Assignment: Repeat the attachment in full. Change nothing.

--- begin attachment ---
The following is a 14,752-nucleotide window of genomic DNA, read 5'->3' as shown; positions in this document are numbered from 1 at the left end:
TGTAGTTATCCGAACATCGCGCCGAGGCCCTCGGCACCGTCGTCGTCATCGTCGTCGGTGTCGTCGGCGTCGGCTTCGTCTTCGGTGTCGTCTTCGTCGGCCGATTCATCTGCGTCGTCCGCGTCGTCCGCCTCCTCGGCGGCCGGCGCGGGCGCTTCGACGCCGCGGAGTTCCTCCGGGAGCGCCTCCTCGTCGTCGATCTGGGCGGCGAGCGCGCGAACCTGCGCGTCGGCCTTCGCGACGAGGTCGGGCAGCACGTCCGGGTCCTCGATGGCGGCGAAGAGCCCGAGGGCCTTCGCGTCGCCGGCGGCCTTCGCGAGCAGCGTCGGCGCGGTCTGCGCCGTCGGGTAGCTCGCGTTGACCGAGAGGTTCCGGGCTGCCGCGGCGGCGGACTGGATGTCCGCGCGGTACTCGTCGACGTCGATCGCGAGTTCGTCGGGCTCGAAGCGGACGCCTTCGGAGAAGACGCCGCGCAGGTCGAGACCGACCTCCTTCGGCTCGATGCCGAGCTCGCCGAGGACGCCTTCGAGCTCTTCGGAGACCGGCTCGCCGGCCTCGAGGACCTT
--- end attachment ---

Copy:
The following is a 14,752-nucleotide window of genomic DNA, read 5'->3' as shown; positions in this document are numbered from 1 at the left end:
TGTAGTTATCCGAACATCGCGCCGAGGCCCTCGGCACCGTCGTCGTCATCGTCGTCGGTGTCGTCGGCGTCGGCTTCGTCTTCGGTGTCGTCTTCGTCGGCCGATTCATCTGCGTCGTCCGCGTCGTCCGCCTCCTCGGCGGCCGGCGCGGGCGCTTCGACGCCGCGGAGTTCCTCCGGGAGCGCCTCCTCGTCGTCGATCTGGGCGGCGAGCGCGCGAACCTGCGCGTCGGCCTTCGCGACGAGGTCGGGCAGCACGTCCGGGTCCTCGATGGCGGCGAAGAGCCCGAGGGCCTTCGCGTCGCCGGCGGCCTTCGCGAGCAGCGTCGGCGCGGTCTGCGCCGTCGGGTAGCTCGCGTTGACCGAGAGGTTCCGGGCTGCCGCGGCGGCGGACTGGATGTCCGCGCGGTACTCGTCGACGTCGATCGCGAGTTCGTCGGGCTCGAAGCGGACGCCTTCGGAGAAGACGCCGCGCAGGTCGAGACCGACCTCCTTCGGCTCGATGCCGAGCTCGCCGAGGACGCCTTCGAGCTCTTCGGAGACCGGCTCGCCGGCCTCGAGGACCTT